Understanding your child's heart condition diagnosis

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Learn about diagnosis of heart conditions in children. Patient histories, physical examinations, and the speed of the diagnosis itself are discussed.

Key points

  • A cardiologist makes a diagnosis by taking your child's medical history, conducting a physical examination, and sometimes ordering diagnostic tests or referring your child to other health care professionals.
  • It will not necessarily be possible for a doctor to diagnose your child right away.

Making a diagnosis involves identifying a condition or disease based on signs and symptoms. The diagnosis itself is the actual term for the condition or disease. In this section, you will learn about different heart conditions, as well as diagnostic tests and procedures. You will also find information to help you, your child, and your family get through this process.

How does the cardiologist make the diagnosis?

The cardiologist will make a diagnosis by gathering as much information as possible. They will begin by taking your child's medical history and by doing a physical examination. They may then order a number of diagnostic tests and perhaps have your child see other members of the health care team. The results from these tests, and sometimes the input from other medical colleagues, will help them determine what is wrong with your child and what should be done to treat the condition.

What is a patient history?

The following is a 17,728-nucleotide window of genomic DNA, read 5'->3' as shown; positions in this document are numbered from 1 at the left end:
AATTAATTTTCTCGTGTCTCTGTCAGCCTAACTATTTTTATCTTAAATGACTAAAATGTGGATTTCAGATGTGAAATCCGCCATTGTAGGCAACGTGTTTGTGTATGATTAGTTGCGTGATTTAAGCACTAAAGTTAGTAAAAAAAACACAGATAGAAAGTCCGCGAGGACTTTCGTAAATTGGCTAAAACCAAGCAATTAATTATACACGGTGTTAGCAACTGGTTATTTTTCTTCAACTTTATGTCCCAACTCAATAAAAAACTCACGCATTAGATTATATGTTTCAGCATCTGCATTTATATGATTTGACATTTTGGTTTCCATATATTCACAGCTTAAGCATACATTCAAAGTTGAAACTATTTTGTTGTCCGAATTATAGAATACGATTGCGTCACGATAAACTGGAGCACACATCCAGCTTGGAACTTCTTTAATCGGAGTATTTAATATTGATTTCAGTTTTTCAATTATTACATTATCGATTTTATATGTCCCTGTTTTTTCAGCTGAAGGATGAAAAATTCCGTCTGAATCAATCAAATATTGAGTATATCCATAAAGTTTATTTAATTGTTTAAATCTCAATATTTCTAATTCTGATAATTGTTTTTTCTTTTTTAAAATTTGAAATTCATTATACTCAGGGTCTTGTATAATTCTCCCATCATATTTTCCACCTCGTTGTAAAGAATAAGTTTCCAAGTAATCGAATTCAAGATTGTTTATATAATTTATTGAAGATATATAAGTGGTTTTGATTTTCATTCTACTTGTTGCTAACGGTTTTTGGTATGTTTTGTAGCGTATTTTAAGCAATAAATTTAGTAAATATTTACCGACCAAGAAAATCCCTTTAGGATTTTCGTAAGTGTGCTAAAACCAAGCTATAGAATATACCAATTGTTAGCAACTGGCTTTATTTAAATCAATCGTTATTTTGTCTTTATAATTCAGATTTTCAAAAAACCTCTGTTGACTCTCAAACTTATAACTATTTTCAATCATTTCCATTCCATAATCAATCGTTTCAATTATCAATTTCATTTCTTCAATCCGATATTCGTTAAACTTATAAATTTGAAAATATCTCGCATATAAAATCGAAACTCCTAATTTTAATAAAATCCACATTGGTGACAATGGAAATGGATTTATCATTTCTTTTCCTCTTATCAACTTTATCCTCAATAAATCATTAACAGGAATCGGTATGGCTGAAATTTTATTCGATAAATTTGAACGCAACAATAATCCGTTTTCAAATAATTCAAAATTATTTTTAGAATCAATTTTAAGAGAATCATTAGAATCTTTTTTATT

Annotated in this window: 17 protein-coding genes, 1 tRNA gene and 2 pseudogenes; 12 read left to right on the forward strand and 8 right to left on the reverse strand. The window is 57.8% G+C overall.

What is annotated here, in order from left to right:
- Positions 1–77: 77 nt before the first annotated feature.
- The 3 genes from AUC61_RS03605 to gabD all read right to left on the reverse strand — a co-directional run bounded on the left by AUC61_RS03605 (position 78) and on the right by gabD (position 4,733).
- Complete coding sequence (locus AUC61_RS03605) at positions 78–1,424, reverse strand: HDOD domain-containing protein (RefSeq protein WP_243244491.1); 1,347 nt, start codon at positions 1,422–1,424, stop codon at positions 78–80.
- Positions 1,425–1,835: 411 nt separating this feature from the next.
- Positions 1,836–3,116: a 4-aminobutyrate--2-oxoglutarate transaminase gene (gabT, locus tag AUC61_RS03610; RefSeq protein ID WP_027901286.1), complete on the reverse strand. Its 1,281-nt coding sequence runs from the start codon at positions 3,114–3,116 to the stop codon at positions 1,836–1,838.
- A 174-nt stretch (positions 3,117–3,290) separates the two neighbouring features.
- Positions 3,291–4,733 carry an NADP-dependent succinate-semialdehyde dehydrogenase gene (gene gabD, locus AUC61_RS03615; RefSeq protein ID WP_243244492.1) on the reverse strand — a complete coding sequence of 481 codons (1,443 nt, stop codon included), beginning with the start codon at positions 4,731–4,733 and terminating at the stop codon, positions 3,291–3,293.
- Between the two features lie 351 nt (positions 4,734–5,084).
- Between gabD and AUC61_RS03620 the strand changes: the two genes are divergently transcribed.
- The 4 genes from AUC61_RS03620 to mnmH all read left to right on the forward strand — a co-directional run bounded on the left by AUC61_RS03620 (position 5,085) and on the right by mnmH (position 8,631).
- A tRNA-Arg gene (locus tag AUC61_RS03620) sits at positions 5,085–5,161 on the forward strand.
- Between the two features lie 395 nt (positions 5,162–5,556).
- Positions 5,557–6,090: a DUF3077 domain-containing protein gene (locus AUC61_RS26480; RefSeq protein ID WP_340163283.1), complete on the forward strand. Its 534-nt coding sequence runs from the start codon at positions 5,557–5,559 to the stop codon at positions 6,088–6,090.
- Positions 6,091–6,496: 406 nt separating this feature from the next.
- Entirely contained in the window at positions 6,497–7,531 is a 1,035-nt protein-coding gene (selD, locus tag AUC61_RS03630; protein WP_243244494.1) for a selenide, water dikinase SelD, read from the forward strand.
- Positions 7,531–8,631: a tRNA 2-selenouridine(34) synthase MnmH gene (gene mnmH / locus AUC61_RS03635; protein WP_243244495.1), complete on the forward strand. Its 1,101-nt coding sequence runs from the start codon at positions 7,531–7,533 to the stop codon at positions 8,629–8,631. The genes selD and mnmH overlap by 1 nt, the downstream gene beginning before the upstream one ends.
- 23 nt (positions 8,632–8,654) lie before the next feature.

The doctor begins an evaluation by taking the patient’s history. The doctor will ask you about your child’s medical history and lifestyle. Lifestyle includes things like eating habits and exercise. If your child is a newborn, the doctor will ask for details about your pregnancy, since sometimes the mother's health and experiences during pregnancy are connected with a child's heart condition. They will ask how well and how often your child is feeding.

If your child is older, the doctor will ask about how active the child is and about the child's growth. If the patient is a teen, the doctor will ask about the symptom(s) that prompted the visit and past medical experiences and hospitalizations. The doctor will also ask about other aspects of your teen's life, like how well they are doing at school and whether they are having trouble keeping up. The doctor may ask parents to leave the room during some questions when talking to older teens.

The doctor will also ask about any siblings or other relatives who may have had a heart condition.

What is a physical examination?

A physical examination is done by the doctor or nurse practitioner. It is a way of checking for any problems with the body. As part of the examination, the doctor looks carefully at the body, feels different parts of the body, and listens to parts of the body.

The doctor generally starts by looking at your child. They will examine your child's appearance, skin colour, general health, comfort level, and behaviour, and measure height and weight. The doctor will record your child’s vital signs. These include things like pulse rate, breathing rate, body temperature (using a thermometer), and blood pressure (using a blood pressure cuff).

The doctor will use a stethoscope to listen to your child’s heart for heart murmurs with your child sitting up and lying down. They will feel the abdomen to check your child's internal organs (liver, spleen, kidneys) to see if there is any swelling. What the doctor checks depends on the age of the child.

What are diagnostic tests?

Diagnostic tests are tests ordered by a doctor to help figure out the cause and type of any problem. For some of these tests, your child will need to be sedated or anaesthetized. You will be told about the test before your child has it, along with certain things you will need to help prepare your child for the test. Diagnostic tests are discussed in detail in this section.

Will a diagnosis be made right away?

Sometimes a diagnosis is made right away, but sometimes it takes a while to figure out what is wrong. Sometimes children don't show signs of a problem until they are older, and you will be asked to return for more tests when your child is older.

Last updated: December 4th 2009